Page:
[TSTIL] Instadeploy

[ This is a part of "The Software That I Love", a series of posts about Software that I created or had a small part in ]

2015 - InstaDeploy

When we launched "Free Apps" at Mendix I was pretty proud. It was basically "Sandboxes V2 + WebModeler". Under the hood we had this whole new architecture with all kinds of clever "cloud-scale" solutions. It turned out that users were not so happy. Every time you changed something in your app you had to deploy it. We wanted people to use Free Apps so we hid the old "local deployment" option. The Free Apps deployment service was buggy and slow. Local deployment used to take 10 seconds. The old sandboxes took 1 minute, the Free Apps took 4. On bad days it took 8.

The cloud team had launched the deployment service without any SLAs or basic explanation of the limitations to the other teams. A bit immature. The WebModeler and Modeler teams just had to use it and see how it worked. In testing it was already very flaky, but under production usage it was really bad. We thought we could get away with it because in the cloud, the rubber hits the road and we had failing stuff all the time. The other teams had stable unit tests etc. Not us. We thought that was cool. Now the ones who got most of the flak from management was the WebModeler team. They had all the visibility and the deploy button was in their product. They felt helpless.

Me and the cloud guys were not very open to helping them out. I was under a lot of stress to launch cloud v4. In the meantime we were scaling cloud v3 and needed new hardware every couple of months. This took most of my time and mental energy. I also could not justify the focus on our Free Tier while our paid production workloads were in danger. Sorry for having to deal with that, Erik vd P., Michel, Kishen, Daniel D. and Arjan B. . After it got really bad we took part of the blame and we started figuring out how to optimize the deployment time.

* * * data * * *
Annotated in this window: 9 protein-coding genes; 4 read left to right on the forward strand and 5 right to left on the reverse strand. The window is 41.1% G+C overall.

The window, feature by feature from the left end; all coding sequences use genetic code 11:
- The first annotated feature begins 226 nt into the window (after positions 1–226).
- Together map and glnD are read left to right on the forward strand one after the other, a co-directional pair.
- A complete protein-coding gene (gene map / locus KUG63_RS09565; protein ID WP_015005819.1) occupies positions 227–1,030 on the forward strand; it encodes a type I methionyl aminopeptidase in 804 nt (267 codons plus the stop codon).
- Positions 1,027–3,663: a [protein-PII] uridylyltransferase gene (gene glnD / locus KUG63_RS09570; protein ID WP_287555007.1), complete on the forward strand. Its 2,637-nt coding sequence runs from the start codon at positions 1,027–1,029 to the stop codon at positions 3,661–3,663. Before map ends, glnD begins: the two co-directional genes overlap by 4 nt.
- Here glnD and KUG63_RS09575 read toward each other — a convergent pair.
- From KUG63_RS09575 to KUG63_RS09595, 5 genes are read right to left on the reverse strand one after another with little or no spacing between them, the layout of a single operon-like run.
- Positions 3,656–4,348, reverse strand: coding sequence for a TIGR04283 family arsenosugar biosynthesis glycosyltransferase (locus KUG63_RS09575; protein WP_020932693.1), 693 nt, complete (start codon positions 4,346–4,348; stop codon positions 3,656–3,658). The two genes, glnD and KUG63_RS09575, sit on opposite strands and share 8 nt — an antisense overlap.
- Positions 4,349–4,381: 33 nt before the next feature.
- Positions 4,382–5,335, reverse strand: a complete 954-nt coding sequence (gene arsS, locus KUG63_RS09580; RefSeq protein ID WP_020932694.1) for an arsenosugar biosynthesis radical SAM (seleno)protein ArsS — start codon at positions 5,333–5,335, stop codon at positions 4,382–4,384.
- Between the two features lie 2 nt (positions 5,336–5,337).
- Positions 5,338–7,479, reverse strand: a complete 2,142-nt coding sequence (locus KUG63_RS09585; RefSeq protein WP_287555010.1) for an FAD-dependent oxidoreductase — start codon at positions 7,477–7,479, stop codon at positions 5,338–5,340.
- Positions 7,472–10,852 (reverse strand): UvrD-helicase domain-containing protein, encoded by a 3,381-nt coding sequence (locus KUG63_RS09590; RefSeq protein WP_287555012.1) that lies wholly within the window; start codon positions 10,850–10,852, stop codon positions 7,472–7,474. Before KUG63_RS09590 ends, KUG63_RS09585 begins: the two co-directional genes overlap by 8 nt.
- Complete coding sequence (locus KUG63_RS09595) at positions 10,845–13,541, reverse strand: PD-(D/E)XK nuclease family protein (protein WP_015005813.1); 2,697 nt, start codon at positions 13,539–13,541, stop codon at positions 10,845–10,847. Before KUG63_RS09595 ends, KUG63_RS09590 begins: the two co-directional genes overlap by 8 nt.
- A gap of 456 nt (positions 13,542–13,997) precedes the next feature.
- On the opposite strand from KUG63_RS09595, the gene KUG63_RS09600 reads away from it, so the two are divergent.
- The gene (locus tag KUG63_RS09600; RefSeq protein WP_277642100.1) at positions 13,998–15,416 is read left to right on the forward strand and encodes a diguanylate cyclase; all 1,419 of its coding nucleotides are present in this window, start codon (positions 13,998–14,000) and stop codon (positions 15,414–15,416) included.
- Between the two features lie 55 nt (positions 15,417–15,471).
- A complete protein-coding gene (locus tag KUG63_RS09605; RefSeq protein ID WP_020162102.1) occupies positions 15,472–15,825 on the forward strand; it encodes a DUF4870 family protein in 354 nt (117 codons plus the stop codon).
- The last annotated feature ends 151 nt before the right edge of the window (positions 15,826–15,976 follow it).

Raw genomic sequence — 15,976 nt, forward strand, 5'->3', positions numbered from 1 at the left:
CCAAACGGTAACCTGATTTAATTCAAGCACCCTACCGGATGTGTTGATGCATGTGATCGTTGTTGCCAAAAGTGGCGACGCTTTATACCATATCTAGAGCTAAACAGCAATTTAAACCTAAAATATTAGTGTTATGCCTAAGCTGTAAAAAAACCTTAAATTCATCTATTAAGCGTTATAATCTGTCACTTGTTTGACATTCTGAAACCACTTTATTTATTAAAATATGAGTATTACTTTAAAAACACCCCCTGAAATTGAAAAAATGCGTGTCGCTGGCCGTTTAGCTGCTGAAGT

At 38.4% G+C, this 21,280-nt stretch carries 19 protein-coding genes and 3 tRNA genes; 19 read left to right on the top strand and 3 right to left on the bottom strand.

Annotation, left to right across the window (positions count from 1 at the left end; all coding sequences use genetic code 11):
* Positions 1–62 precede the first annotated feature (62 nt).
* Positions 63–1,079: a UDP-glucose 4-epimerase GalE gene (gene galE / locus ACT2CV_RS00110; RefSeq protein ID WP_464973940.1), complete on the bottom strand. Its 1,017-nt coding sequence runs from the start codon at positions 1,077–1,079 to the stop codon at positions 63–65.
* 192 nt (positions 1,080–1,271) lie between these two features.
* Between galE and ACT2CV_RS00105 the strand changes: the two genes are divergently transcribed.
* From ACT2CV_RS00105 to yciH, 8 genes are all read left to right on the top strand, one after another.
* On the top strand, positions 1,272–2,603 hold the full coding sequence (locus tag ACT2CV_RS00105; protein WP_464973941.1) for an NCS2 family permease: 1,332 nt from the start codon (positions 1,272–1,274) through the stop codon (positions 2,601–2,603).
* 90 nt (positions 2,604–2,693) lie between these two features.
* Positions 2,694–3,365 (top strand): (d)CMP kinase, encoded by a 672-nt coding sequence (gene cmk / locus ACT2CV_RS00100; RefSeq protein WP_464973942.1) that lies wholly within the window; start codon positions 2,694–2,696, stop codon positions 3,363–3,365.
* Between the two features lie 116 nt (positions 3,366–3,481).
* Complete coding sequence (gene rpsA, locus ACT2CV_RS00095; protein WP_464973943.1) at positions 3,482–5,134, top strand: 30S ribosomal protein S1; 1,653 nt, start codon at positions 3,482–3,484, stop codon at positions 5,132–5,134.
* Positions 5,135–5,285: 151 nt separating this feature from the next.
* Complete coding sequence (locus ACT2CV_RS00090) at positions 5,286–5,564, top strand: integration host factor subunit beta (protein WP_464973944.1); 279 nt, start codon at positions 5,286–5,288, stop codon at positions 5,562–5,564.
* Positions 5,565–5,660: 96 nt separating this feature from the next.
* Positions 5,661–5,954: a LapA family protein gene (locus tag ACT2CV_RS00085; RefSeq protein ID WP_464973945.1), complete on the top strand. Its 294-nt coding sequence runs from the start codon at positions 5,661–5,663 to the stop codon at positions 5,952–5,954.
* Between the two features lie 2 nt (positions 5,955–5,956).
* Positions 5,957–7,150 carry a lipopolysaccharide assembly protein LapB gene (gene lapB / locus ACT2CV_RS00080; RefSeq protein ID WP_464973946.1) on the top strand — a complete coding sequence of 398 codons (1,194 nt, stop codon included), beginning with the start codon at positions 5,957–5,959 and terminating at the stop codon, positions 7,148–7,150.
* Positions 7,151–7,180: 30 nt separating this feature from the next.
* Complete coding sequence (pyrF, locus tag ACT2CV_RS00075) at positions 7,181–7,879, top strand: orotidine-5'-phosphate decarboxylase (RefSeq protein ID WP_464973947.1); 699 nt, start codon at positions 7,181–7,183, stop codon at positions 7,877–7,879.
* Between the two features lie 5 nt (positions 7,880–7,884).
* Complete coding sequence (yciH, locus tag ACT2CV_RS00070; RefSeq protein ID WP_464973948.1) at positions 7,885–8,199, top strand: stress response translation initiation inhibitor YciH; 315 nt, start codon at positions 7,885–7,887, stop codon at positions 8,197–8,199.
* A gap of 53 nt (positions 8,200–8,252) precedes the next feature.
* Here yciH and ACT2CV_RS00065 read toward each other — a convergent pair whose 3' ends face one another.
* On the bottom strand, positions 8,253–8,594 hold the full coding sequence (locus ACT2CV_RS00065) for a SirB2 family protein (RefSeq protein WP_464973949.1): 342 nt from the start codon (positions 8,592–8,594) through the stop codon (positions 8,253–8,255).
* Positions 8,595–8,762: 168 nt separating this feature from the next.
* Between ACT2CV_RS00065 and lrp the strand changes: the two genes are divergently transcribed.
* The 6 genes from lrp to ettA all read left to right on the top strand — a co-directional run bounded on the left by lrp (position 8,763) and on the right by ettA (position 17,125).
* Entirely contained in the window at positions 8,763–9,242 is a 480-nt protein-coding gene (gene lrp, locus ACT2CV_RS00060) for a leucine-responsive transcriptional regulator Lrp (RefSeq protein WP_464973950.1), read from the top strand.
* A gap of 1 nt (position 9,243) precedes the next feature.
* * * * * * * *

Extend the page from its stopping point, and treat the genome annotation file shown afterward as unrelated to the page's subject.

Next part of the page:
Then we had the annual Company Kick-Off in Noordwijk (the Mendix CKO). I ran into Derek, and said that I was confident we could get it to two minutes. His response was very Steve Jobs-like: "Two minutes? Why should it take any time at all? It should feel instant! If I make change I want to see it right away!". F*ck. He was right. We needed to rethink our entire approach.

I've never had a clearer call to action. I don't know how, but I managed to convince Johan that we had to put the top hackers from every team in one room for two days. This was Benny for the Modeler/MxBuild, Michel for the WebModeler, Xiwen and Daniel for Cloud, and maybe some more people. Let me know if you were there. I was there too, "managing". Because of Derek's speech I was fired up. Everyone else was happy we could finally fix the deployment problems. We all felt like we were on a mission from God.

We added some timing logs, broke down the deployment process and started optimizing our own separate parts of it. We started at 4 minutes and had ideas on how to get to 2. I realized we had to take ugly shortcuts to get beyond that. Instead of sending the deployment package to the deployment service, it had to go straight to the running container. This was very unholy and the 12-factor-app gods did not approve. I thought of Bill O'Reilly. "Fuck it, we'll do it live". We modified the buildpack to include a compiler on hot standby. When it got a deployment package on a separate secret HTTP path, it would trigger the compiler and reload the app. Benny built the mxbuild server. Xiwen got it to run in the container. Michel optimized the webmodeler so it could create a deployment package in 10 seconds instead of 20.

The time kept dropping. We were at 40 seconds. Benny optimized some more with pre-warming the build cache. Michel said "a-ha" and got package creation down to 0.1 seconds. At night Xiwen or me finally got mxbuild to run. On the second day the end-to-end unholy deployment cycle was working. Not in 2 minutes, not in 1 minute, but in 2 seconds. Holy shit.

It made for a great demo, a great story and when it worked, a great product. It never got super reliable, but boy was it fast.






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